We may or may not like Elihu. To some, he seems a breath of fresh air, to others a bag of hot air. He seems brash and cocky and disrespectful to his elders. But he is the one who is the “opening act” before the LORD speaks. Later on, when the LORD indicts Job’s other three friends (42:7, 8), He doesn’t indict Elihu.

And he makes more sense than the others. He seems to speak truth, even though a bit more rudely and abrasively. When I first read the book of Job as a young man, I liked this guy and identified with him. I still do!

Elihu’s speech begins with a long introduction in which he explains that while he has waited out of respect till the older men have spoken, he is compelled by the Spirit of God to speak. And he tears into Job especially, but also the three friends. I’ll attempt to briefly summarize his main points.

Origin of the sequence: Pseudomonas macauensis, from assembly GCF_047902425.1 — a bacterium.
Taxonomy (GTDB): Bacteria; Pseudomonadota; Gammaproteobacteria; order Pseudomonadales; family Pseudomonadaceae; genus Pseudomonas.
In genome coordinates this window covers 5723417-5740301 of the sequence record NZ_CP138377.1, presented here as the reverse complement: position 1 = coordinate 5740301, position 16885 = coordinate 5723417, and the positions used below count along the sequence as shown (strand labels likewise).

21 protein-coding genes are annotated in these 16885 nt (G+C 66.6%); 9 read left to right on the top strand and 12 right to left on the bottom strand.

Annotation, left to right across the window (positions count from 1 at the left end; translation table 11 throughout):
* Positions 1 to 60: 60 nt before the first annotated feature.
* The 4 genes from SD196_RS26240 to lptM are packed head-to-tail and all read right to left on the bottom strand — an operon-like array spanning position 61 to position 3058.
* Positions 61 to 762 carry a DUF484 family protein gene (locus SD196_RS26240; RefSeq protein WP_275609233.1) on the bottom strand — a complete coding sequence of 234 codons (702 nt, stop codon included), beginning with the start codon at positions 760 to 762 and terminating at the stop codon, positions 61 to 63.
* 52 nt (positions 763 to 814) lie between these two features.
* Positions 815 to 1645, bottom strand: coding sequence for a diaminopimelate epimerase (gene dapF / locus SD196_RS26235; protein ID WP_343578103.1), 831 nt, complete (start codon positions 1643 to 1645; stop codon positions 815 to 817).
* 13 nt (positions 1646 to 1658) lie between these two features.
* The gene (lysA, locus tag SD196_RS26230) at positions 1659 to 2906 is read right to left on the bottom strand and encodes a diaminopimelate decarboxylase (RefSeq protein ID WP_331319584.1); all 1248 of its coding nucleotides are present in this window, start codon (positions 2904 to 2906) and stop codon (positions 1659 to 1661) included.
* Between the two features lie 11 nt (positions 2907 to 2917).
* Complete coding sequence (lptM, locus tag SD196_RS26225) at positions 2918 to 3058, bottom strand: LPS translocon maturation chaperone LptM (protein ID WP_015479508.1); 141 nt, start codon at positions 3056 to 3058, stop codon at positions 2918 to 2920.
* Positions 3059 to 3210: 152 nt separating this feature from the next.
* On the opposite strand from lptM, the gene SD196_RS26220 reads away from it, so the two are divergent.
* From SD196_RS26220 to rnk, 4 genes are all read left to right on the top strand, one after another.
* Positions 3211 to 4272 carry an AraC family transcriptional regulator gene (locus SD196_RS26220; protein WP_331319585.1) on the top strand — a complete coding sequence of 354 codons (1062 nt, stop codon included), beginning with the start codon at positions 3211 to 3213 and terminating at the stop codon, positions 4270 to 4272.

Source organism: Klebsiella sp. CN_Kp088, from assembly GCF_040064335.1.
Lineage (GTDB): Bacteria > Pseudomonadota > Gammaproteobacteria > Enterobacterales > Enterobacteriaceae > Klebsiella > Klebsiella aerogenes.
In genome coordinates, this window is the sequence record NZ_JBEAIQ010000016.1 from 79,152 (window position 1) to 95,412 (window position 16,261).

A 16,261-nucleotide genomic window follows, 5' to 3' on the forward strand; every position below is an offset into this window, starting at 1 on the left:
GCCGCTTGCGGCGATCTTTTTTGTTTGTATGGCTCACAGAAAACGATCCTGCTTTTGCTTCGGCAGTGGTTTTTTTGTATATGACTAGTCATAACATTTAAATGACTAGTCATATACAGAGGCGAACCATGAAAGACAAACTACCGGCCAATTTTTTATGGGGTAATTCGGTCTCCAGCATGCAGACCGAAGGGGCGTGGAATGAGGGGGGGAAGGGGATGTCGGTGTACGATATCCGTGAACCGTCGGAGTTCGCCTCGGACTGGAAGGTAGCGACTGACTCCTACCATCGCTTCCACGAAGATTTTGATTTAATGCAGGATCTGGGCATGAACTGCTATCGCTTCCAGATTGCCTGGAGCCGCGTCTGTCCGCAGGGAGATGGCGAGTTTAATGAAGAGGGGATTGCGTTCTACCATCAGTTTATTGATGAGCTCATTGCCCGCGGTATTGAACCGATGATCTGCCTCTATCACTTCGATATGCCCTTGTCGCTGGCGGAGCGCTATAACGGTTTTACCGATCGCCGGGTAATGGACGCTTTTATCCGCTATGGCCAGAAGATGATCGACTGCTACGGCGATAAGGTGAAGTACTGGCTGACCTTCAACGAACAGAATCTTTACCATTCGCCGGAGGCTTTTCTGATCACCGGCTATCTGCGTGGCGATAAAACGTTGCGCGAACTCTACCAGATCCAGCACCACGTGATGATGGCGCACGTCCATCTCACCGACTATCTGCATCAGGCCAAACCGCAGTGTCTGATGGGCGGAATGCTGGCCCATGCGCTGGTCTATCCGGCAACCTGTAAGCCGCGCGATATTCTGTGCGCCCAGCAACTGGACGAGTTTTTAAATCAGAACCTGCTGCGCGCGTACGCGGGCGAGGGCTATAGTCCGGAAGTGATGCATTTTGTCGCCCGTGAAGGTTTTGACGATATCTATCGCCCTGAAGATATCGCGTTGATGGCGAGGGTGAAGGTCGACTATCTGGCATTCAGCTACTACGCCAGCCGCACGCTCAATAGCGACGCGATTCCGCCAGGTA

First, we cannot demand of God that He speak; He does; we’re just not listening (chapter 33).

“Why do you complain against Him,
That He doesn’t reply to any charges?
Indeed, God speaks once or twice
Yet no one notices” (33:13, 14).

He goes on to say that God may speak through a dream or an angelic mediator, but He also speaks through pain (verses 15, 23, 19). In other words, Job’s suffering is itself one way God uses to communicate with him. As C. S. Lewis said, “Pain is God’s megaphone.”

Then in chapter 34, he asserts that we have no business demanding justice of God, because God always acts in justice.